Thursday, December 20, 2007

Senator Charles Schumer’s Four Myths About the Subprime Crisis

Senator Charles Schumer gave a speech yesterday at the Brookings Institution concerning possible solutions to the subprime crisis. As part of that speech he gave what he calls the four myths of the subprime crisis. These are worth a look. Text in bold is my emphasis. From the WSJ online economics blog:

1. The Myth of Vastly Expanded Home Ownership from Subprime Lending The first myth is that most of this subprime lending led to millions of brand-new, first-time homeowners in America. The fact is that only a small percentage of subprime borrowers were first time homeowners. According to the chief national bank examiner for the Office of Comptroller of the Currency, only 11% of subprime loans went to first-time buyers last year. The vast majority were re-financings that caused borrowers to owe more on their homes under the guise that they were saving money. Too many of these borrowers were talked into refinancing their homes to cover short-term emergencies like medical bills. Other subprime borrowers were homeowners that simply moved to another house; and only a small percentage went to investors and speculators. And the truth is, after this subprime crisis blows over, there will be a net loss of homeownership in this country.

2. The Myth of the Unqualified Borrower The second myth is that subprime borrowers couldn’t have qualified for better loans, and thus that the subprime market is the only place they could have gotten a mortgage. A corollary follows that these people can’t be helped by the government or refinancings. But in truth, many of these people were prime borrowers. I had been talking about this myth for months, but policymakers ignored it, which is a major reason they wouldn’t act to solve this problem.Finally, to its credit, the Wall Street Journal did a study confirming what I, and others like Martin Eakes at the Center for Responsible Lending had been saying for so long — a majority of subprime borrowers would have qualified for a conventional primerate loans. Based on the Journal’s analysis of borrowers’ credit scores, 55% of subprime borrowers had credit scores worthy of a prime, conventional mortgage in 2005. By the end of last year that percentage rose to over 61% according to their study. While some will have damaged their credit in the interim, it’s clear that many subprime borrowers have the financial foundation for sustainable homeownership, but may have been tricked into unaffordable loans by unscrupulous brokers.

3. The Myth That Borrowers Can Easily Obtain Perfect Knowledge of The Terms of Their Mortgage Loans When market participants have full information about transactions, the results are efficient. But we have known since shortly after Adam Smith that they do not function well when important information is lacking. We make a great mistake when we accept the myth that the borrowers in mortgage markets are fully informed. The truth is that almost no one reads their entire mortgage document’s fine print, few hire special real estate lawyers to walk them through the home purchase, and frankly, many borrowers were tricked or duped into bad loans by unscrupulous brokers and lenders.Some ideologues blame the borrowers, and while that might make them feel better, it does nothing to solve this problem. That ideology is straight out of the 1890’s and the early 1900’s.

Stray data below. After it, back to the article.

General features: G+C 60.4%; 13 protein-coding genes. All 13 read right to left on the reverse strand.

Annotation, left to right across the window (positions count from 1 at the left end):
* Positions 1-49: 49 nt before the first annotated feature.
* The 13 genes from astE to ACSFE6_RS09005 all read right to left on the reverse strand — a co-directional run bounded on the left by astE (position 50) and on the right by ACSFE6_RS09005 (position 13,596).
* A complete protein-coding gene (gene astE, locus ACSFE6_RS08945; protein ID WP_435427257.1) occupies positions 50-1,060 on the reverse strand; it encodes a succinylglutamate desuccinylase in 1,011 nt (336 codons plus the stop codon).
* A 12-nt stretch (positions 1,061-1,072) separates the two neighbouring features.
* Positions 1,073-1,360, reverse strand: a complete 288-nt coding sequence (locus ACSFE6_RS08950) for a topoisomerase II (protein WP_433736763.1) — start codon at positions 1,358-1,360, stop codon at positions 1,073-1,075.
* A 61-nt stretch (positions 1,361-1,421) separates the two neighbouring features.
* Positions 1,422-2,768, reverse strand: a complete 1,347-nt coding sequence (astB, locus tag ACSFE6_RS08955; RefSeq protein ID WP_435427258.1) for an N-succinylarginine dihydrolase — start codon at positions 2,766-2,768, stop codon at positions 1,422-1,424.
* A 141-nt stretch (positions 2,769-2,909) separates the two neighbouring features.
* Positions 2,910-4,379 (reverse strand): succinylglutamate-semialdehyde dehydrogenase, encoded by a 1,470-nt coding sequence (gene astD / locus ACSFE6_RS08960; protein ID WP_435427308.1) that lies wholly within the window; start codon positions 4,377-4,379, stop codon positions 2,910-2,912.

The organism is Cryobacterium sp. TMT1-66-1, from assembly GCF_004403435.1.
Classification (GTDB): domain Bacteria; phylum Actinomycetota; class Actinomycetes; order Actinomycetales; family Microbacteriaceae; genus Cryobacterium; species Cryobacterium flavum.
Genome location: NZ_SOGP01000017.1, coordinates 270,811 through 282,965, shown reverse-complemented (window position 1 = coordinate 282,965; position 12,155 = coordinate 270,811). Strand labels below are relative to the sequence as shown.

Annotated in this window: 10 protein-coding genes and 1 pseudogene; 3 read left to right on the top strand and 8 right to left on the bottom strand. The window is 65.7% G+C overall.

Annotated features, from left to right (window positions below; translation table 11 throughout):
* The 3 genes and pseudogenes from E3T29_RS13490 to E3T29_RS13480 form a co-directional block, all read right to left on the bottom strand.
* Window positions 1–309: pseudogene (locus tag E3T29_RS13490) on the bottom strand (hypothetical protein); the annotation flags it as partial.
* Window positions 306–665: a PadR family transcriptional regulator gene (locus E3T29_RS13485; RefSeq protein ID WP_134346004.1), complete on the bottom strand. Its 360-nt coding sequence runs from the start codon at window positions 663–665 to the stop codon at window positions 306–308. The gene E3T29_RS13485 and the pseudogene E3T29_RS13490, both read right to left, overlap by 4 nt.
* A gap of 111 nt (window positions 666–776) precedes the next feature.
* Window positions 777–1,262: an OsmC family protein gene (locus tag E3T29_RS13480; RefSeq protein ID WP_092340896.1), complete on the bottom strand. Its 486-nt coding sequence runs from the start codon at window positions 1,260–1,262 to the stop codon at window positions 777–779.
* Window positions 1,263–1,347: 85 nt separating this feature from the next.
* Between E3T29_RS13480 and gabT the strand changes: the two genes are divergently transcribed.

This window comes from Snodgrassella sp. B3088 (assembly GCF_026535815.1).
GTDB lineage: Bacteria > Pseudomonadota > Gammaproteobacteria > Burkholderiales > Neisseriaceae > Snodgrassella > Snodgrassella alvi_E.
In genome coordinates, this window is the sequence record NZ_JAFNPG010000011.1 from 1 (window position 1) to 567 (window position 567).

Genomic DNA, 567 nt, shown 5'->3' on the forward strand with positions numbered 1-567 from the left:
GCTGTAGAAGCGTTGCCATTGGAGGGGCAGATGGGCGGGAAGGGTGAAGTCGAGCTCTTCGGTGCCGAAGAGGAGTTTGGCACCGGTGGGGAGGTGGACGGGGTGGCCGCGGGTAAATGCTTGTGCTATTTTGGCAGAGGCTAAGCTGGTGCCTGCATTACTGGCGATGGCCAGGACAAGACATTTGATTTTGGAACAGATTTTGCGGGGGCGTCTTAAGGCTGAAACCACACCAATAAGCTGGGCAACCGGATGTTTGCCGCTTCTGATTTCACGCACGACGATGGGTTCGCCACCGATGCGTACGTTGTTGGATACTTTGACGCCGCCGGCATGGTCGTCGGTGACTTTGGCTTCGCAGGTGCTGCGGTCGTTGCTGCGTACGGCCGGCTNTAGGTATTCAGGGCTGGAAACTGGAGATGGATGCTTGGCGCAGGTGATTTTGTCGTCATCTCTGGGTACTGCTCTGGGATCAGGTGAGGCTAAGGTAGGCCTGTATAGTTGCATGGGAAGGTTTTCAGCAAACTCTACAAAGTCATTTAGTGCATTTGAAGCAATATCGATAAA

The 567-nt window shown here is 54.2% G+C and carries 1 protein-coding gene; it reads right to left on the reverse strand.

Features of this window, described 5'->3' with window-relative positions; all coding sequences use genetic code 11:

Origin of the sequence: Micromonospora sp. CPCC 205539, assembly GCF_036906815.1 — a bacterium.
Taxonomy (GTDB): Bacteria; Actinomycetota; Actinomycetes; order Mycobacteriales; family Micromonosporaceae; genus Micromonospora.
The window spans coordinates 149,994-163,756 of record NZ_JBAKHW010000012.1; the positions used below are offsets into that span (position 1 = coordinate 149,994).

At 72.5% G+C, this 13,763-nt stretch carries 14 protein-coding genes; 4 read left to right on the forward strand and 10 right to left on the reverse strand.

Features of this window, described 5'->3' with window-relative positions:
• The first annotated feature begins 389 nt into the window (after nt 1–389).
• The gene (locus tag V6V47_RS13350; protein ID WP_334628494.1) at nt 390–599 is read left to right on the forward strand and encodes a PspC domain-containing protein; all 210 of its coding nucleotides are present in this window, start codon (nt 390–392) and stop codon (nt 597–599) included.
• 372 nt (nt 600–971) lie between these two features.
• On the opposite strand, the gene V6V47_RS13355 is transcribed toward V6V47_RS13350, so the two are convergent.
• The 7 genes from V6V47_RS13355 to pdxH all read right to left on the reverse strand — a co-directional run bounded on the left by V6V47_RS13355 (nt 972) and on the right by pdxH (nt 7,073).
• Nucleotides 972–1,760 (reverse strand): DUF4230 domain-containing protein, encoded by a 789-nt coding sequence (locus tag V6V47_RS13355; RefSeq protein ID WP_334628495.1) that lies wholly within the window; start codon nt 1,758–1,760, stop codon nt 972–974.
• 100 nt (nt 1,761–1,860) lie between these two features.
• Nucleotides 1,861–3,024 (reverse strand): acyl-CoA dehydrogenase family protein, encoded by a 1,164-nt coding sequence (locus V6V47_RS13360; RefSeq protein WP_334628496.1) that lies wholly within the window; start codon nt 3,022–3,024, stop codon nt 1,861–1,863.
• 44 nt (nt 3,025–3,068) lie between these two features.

4. The Myth that the Free Market Alone Will Fix EverythingThis administration is wedded to the philosophy that government should take a hands-off approach to governing and to dealing with economic crises. This crisis has been no exception. The myth that left to their own devices, free market forces will correct the disruptions caused by the subprime crisis has caused us perhaps the most economic pain because it has allowed the subprime crisis to wreak havoc in other areas of the economy.Throughout the course of this year, the administration and its financial market regulators have repeated time and time again that the subprime crisis would be contained and mitigated by the strength of the U.S. economy. Then, in August of this year, we began to witness the beginnings of a severe credit crunch in the U.S. credit markets that forced financial institutions to limit the amount of loans that they offered to individuals and companies.As the administration looked on, the credit crisis trickled into the Alt-A and prime mortgage markets, pushing up mortgage rates for borrowers with even the best credit. The tightening of lending and lack of confidence in credit quality has led to shrinking investment and consumption, and a slowdown in economic growth. And the fallout wasn’t limited to the U.S. We may even see a downturn in the global economy, as Secretary Summers has warned.Today, the crisis is fueling a housing downturn that will hit every American family where it hurts the most — their equity. And as a result, we are facing an economic downturn that we haven’t seen in this country since the Great Depression. Economists like Robert Shiller estimate that a 10% decline in housing prices could lead to an overall $2.3 trillion economic loss at a time when this country can least afford it. $2.3 trillion in economic losses!Unfettered free market forces did not contain this problem within the subprime segment of the housing market. Far from it. And the laissez-faire philosophy that allowed this crisis to spread far and wide won’t get us out of this mess, either.

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